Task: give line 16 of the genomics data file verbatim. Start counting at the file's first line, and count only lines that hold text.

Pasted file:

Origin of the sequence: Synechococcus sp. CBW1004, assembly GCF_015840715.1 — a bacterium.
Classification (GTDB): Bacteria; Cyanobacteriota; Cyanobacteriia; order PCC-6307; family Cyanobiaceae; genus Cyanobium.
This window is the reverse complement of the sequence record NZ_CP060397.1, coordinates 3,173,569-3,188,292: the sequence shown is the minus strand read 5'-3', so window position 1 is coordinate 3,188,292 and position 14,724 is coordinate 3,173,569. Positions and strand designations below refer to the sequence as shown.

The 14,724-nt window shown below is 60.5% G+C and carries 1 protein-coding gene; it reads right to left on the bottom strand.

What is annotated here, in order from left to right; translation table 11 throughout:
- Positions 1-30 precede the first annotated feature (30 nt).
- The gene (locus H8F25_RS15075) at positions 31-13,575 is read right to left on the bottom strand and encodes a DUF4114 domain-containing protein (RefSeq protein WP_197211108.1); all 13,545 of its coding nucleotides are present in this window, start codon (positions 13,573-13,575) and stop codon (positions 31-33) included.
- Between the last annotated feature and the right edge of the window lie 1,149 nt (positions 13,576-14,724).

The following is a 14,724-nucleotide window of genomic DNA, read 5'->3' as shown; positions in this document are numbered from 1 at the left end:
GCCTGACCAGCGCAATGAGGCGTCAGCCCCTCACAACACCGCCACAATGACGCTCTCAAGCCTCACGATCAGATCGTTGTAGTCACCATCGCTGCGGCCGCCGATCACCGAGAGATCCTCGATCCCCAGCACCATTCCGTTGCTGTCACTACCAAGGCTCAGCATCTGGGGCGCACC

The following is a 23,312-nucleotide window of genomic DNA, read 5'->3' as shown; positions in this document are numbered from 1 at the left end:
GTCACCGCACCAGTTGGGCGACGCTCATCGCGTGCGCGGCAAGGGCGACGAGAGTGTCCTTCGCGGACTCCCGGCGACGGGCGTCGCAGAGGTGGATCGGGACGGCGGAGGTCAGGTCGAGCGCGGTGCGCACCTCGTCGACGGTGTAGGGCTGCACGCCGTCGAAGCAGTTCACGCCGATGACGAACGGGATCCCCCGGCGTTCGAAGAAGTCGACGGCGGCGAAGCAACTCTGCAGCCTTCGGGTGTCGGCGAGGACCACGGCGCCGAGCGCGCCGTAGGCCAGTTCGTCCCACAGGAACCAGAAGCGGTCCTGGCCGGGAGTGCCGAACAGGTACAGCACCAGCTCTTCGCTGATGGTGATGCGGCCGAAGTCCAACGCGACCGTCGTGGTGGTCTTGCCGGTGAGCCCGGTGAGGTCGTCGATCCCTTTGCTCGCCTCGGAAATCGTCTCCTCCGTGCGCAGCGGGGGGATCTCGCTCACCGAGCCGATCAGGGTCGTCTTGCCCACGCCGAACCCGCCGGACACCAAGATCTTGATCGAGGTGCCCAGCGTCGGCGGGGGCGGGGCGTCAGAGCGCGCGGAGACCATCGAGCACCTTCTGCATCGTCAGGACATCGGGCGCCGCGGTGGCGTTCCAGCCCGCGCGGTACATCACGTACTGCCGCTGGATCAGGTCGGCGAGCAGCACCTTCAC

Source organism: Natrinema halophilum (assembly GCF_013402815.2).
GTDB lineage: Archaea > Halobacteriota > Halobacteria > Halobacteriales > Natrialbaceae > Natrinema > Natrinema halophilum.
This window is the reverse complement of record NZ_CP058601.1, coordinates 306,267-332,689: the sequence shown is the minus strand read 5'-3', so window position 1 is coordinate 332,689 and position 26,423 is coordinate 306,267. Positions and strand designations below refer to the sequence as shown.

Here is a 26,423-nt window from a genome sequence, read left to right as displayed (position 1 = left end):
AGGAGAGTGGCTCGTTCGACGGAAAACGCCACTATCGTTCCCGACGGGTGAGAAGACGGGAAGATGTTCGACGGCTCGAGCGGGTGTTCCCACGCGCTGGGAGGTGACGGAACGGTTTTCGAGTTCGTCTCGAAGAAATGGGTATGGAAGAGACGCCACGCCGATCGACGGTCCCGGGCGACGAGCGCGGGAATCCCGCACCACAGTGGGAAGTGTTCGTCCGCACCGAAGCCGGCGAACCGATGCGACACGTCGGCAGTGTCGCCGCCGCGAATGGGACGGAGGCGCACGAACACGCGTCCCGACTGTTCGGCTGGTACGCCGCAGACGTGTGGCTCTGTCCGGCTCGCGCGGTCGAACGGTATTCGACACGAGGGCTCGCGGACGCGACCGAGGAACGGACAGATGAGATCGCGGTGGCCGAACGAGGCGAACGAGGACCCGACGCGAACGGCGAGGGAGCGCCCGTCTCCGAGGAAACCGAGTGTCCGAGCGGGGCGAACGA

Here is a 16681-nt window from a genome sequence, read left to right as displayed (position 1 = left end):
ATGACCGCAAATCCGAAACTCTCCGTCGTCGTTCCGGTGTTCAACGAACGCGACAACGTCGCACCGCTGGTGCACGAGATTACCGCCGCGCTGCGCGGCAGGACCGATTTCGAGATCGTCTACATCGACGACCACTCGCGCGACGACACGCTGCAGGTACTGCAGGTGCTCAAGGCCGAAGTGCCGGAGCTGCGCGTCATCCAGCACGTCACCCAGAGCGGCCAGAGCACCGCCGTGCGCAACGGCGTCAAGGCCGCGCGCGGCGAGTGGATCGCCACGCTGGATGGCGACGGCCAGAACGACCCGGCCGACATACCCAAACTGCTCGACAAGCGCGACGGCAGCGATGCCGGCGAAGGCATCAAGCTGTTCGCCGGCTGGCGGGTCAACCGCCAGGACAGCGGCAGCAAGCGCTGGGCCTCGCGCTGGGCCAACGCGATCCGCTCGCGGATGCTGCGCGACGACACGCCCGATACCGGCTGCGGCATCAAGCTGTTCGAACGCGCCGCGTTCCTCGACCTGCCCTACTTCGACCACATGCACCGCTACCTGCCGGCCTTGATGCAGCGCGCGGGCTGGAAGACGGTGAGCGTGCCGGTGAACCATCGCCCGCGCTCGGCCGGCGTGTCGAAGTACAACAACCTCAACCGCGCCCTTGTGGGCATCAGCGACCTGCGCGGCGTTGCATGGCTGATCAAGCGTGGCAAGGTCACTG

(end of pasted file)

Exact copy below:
Here is a 26,423-nt window from a genome sequence, read left to right as displayed (position 1 = left end):